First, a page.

March 13, 2019

We Need to Acknowledge the Power of the Israel Lobby



Fear of baseless charges of anti-Semitism must not prevent us from making relevant and scarcely disputable arguments about money and political influence.


By Dr. Walter L. Hixson
Distinguished Professor of History
The University of Akron


Last week, Rep. Ilhan Omar (D-MN) flippantly tweeted, “It’s all about the Benjamins” alluding to the financial role of pro-Israel groups on unstinting US support for Israel. Widely condemned for invoking an anti-Semitic trope pertaining to Jewish money, Ilhan apologized for the remark but not for the essence of her larger point, which is unquestionably true, namely that money in politics plays a role in the lopsided pro-Israeli policy that the United States has pursued for decades. The absurdity is that everyone in Congress already knows this.

While reams of type and hype have spilled forth concerning the intrusions by the big, bad Russian bear (yes, he’s back after a post-Cold War hibernation) on American politics, we hear very little about Israel’s influence, which has profoundly shaped United States Middle East diplomacy since World War II. As I document in a forthcoming book, the Israel lobby goes much deeper historically than most people realize and has long exercised an outsized influence on Congress and presidential elections.

Israel’s Armor by Walter L. Hixson

On February 15 the British Guardian did something American newspapers, magazines—and historians–rarely do: it published an analysis of pro-Israeli financing in American politics. “The data examined by the Guardian suggests that the pro-Israel lobby is highly active and spends heavily to influence US policy.” (“Pro-Israel Donors spent over $22 million in lobbying and contributions in 2018,” The Guardian online.) There’s more to the story than the Guardian grasps, namely individual campaign contributions that are made with the explicit or implicit understanding of unquestioned political support for Israel.

Fear of baseless charges of anti-Semitism must not prevent us from making relevant and scarcely disputable arguments about money and political influence. Let’s examine some basic facts: Israel, a tiny country of 8.5 million people, is the largest recipient of US foreign assistance since World War II (more than $100 billion), according to the Congressional Research Service. In 2016 President Barack Obama–despite being treated contemptuously by Israeli President Benjamin Netanyahu–signed a 10-year, $38 billion military assistance pact with Israel.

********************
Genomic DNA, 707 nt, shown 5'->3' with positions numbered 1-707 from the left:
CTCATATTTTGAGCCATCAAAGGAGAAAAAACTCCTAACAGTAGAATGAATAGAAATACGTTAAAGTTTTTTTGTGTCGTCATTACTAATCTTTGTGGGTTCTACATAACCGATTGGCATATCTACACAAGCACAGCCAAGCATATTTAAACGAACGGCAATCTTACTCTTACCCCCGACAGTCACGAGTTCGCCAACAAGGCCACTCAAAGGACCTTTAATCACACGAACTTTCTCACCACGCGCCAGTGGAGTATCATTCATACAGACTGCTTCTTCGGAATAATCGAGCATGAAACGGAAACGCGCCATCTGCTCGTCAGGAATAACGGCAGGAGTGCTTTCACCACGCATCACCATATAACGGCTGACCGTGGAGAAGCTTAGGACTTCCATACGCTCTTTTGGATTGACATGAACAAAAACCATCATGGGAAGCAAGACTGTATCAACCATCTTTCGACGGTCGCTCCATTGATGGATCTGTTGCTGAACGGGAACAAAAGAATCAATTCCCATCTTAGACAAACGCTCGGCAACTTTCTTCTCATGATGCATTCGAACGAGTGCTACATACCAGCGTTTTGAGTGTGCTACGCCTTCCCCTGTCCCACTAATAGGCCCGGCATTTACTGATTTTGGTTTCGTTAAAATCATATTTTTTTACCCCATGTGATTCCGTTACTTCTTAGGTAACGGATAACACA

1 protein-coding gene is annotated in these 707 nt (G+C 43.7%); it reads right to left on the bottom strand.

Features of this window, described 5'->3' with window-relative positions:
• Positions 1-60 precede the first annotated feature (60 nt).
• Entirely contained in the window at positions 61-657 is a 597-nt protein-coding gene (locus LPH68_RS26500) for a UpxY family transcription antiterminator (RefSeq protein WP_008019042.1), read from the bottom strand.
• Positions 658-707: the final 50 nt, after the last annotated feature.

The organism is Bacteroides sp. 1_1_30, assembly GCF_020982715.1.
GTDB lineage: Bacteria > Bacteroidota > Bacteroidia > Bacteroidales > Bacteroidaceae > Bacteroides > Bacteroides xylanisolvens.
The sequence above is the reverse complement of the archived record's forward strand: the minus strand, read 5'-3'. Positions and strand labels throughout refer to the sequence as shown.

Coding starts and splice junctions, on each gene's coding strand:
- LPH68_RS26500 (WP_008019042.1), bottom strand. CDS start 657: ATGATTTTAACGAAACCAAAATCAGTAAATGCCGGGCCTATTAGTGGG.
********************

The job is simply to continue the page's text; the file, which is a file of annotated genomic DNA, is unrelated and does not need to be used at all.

Well, you might say, Israel needs the money to defend itself from the hostile forces that surround and threaten to destroy it. This cliché misrepresents realities that have prevailed in the Middle East since the creation of Israel, namely that Israel more often than not has been the aggressor in the region, has won every war, and is more than capable of defending itself without receiving another dollar in US military assistance. Since 1967 the country has illegally occupied Palestinian territory and illegally sponsored settlements, which have been funded in part with American money, and has repeatedly engaged in indiscriminate warfare notably in Lebanon and the Gaza strip. Beyond dispute Israel has suffered from terror attacks but it is far from innocent and has killed many times more people than it has lost in the conflict. And now it is illegally absorbing, with Trump’s blessing, a historic holy city that under international law was meant to be shared by people of all faiths. 

Even more absurd than over-hyping Russian influence on US elections while ignoring those of Israel, is the widespread condemnation of Iran for supposedly pursuing a nuclear weapon, while ignoring the history of Israel’s utter contempt for nuclear non-proliferation in defiance of the United States dating back to the Eisenhower administration. Israel has the bomb, scores of them, acquired secretly and mendaciously–that is, it was developed even as the American special ally was told Israel would not introduce such weapons to the Middle East. Turns out what Israel meant is that it would not hold a press conference and say, “Hey, we’ve got the bomb!” Meanwhile Netanyahu and the Israel lobby spare no effort to condemn Iran, which unlike Israel proved willing to negotiate a non-proliferation agreement, which it entered into with Obama in 2015. Netanyahu–joined by Trump, Mike Pompeo, John Bolton, Elliot Abrams, and other assorted fanatics of the far right who are now in power—are lusting for an excuse to go to war with Iran. 

In sum, beyond a doubt, Israel and its American supporters have assembled the most powerful lobby pursuing the interests of a foreign country in all American history. Certainly, there are cultural and historical affinities on the part of American Christians (think Mike Pence) as well as Jews that help explain broad-based and historical US support for Israel. But only a fool—or an apologist—would argue that pro-Israeli money and influence do not play a significant role in American politics.

I hope this gets into print while it is still legal to criticize a foreign country (other than Russia, China, Venezuela–and France and Canada when they don’t do what we tell them). In an effort to head off a growing boycott, divestment and sanctions movement, Israel and the lobby now have set their sights on curbing freedom of speech and expression in this country. The matter is before Congress.

The time is past due to speak truth to power about Israeli policies and the American Israel lobby.


Originally published by History News Network, 02.19.2019, reprinted with permission for educational, non-commercial purposes.

Comments

comments